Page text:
Workshops Raise Food Safety Awareness among Dairy Producers in Senegal
In late May, more than 40 dairy producers and processors gathered in Senegal’s Matam region, some having traveled up to 75 miles or with a child in tow. The participants, part of the country’s rapidly growing yet highly fragmented dairy supply chain, were attending a seminar on food safety fundamentals. It was one of three hosted in Senegal by a dairy safety project funded by the Feed the Future Innovation Lab for Food Safety.
“One of the female group leaders mentioned that they have had many trainings on making products, for example cheese and fermented milk, but this was the first focused on basic hygiene practices such as Good Management Practices and an introduction to sanitation,” said Manpreet Singh, project leader and department head and professor of food science and technology at the University of Georgia. “We adapted our presentations on the spot to make sure we were focusing on cleaning and sanitizing the equipment they have and using the hygiene principles to assure safety of the products that they’re making.”
Workshops were held in the St. Louis, Matam and Louga regions, engaging more than 100 participants in total. In keeping with the extensive participation of women in the dairy value chain, more than 90% of the workshop attendees were women. The workshops marked the first stakeholder outreach by the project, whose goal is to strengthen the safety of dairy and dairy products produced in Senegal. The Georgia-based researchers are partnering with Senegalese colleagues at the Senegalese Institute of Agricultural Research (ISRA), National Nutrition Development Council (CNDN) and Food Technology Institute (ITA) to strengthen local capacity for producing this nutrient-rich, economically important dietary staple.
“Dairy in general is a very perishable product; the shelf life inherently is not that long,” said Singh. “If we don’t implement interventions during processing, we know that dairy products will quickly deteriorate and become a potentially hazardous product due to microorganisms. The major outcome we hope for from this project is to have a safe dairy value chain in Senegal especially for the individual dairy farmers, with greater involvement from women and youth in the dairy value chain from a processed products perspective.”
Senegal’s supply chain of small farms, aggregation sites, artisanal processing facilities and transport from rural areas to urban centers creates challenges for protecting the microbial quality and safety of dairy products. The workshop addressed those challenges with an introduction to microbiology, sanitation and product and process controls, as well as a presentation on gender and youth in the dairy value chain. The focus was on immediate, practical knowledge.
“An attendee commented that the workshop was very informative and provided much needed training, including simple solutions that they can be more attentive to during milk collection and processing,” said Singh. He cited practices such as excluding milk from cows with mastitis, which can introduce a food safety risk, as well as consistent use of refrigeration at aggregation locations where milk is held before transport or processing.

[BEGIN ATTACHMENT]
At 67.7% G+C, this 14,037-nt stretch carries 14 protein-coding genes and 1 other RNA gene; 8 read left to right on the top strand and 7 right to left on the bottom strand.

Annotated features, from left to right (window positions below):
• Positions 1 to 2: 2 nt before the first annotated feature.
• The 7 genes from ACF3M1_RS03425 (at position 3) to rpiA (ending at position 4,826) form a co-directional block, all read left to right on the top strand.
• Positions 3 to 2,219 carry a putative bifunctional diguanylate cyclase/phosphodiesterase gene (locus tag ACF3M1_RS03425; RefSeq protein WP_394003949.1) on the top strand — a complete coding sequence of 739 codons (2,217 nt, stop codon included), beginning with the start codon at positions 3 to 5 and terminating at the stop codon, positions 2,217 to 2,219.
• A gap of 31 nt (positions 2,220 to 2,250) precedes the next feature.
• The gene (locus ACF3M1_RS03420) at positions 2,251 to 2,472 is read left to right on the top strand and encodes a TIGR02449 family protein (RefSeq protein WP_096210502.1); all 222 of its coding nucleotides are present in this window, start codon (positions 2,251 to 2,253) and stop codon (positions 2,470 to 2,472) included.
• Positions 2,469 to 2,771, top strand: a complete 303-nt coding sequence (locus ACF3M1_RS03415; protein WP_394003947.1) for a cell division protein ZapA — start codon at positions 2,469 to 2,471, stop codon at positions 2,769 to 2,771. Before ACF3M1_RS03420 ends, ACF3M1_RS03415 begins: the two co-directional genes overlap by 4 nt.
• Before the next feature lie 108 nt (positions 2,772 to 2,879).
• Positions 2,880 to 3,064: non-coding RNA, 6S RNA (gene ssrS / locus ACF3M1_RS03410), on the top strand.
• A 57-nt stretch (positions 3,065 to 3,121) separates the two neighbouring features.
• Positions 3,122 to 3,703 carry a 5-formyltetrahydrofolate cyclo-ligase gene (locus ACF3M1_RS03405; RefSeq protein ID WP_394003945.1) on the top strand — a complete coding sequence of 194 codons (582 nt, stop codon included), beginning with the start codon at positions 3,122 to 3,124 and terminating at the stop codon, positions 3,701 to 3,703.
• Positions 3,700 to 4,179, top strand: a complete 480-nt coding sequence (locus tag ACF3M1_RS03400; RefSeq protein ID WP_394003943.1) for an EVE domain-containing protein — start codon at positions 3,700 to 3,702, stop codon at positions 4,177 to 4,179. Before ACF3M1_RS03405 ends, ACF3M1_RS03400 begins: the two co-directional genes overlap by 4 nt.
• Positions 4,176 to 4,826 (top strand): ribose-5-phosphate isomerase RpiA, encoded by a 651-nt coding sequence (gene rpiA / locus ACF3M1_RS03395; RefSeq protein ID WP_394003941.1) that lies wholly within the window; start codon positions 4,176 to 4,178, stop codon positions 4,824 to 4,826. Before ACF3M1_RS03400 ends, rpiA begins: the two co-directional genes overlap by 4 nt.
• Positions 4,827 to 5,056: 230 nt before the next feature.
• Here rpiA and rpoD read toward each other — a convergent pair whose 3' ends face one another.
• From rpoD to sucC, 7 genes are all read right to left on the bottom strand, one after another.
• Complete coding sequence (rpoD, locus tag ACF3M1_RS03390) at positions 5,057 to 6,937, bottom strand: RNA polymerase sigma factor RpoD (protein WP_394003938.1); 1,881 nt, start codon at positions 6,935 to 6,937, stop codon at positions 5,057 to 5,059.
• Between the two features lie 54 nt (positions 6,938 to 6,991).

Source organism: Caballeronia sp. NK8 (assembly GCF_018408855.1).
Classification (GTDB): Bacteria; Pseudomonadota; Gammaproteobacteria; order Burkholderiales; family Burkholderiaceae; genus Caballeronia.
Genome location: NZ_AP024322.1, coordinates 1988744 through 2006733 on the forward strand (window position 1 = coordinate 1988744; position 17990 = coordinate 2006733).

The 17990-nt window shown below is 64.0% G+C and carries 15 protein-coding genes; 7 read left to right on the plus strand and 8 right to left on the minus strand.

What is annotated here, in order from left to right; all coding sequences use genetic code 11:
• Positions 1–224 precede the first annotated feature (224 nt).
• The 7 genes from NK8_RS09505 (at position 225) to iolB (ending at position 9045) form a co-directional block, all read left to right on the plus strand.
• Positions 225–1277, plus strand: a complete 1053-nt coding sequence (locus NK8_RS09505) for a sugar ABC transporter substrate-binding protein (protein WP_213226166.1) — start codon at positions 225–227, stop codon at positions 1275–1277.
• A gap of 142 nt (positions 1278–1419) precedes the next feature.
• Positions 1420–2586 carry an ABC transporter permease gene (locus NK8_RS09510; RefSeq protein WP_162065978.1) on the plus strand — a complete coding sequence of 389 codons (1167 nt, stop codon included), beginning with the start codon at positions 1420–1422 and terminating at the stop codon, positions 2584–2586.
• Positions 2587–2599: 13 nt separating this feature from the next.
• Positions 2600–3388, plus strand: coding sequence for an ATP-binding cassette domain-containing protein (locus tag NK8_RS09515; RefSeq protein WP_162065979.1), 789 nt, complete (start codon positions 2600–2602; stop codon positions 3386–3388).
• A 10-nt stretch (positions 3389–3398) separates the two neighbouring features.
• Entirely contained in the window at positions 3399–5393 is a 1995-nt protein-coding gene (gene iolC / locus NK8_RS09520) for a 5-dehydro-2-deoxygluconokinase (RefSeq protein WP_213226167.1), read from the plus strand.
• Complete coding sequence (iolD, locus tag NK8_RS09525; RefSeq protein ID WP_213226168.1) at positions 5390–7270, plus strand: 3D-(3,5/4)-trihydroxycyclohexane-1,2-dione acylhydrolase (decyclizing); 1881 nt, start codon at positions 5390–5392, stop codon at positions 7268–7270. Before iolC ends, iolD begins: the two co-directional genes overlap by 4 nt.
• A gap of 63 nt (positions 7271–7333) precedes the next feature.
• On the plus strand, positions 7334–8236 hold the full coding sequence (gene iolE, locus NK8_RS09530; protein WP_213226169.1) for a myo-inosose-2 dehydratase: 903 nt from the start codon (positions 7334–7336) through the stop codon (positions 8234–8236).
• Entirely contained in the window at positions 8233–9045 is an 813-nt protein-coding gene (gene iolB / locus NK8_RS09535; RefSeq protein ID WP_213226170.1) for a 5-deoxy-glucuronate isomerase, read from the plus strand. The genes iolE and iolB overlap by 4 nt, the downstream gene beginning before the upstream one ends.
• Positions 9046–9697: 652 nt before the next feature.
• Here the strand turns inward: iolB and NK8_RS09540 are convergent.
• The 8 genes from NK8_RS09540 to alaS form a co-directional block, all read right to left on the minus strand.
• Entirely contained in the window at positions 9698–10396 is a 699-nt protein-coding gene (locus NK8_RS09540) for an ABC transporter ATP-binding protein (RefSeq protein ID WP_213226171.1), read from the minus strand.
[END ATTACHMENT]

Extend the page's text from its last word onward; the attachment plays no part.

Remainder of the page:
In addition to offering the workshops, the team toured several dairy collection and processing facilities to recruit local partners for research and outreach. They visited mini-dairies and cheese making facilities, including the Mini-Laiterie de Boulal, a female-owned collection and milk pasteurization center. They also met with the Institut Supérieur d’Enseignement Professionnel (ISEP), a training institute which prepares youth to join Senegal’s agricultural workforce.
“From what we observed, the involvement of women in the dairy value chain is extensive, but the involvement of youth is not,” said co-principal investigators, Harshavardhan Thippareddi, the interim associate dean for research, and John Bekkers, professor in poultry science at the University of Georgia. “So that’s one thing we will be considering — how to engage more people between the age of 15 and 35.”
Dialogue with stakeholders during the workshops and site visits brought into focus how economic constraints could impact food safety practices. Key technologies, such as refrigeration to slow microbial growth and pasteurization to destroy microbes that cause foodborne illness, not only require reliable access to energy but also increase the cost of production.
“Electricity is expensive. And it requires a financial buffer to pay for the repair or maintenance of food safety technologies or the solar panels to power them,” said Thippareddi. “Currently, some of the dairy producers are still early in their development as businesspeople — they may be extending the practices they used for home dairy production, and scaling up will require developing capacity for planning for contingencies.”
In the coming months, the project will be gathering baseline data on food safety risks in the dairy value chain, assessing which microbial pathogens are present and at what levels. The data will be key to understanding strategically where implementation of interventions could help mitigate food safety risks and informing data-driven food safety policies and practices.
“I think the project has an incredible opportunity to make an immediate impact on the milk production side in terms of hygiene during production,” said Thippareddi. “While we determine what the prevalence is and how to avoid specific problems like brucellosis, for immediate impact in these regions, we can build on these workshops with outreach activities on hygiene during the production side right away.”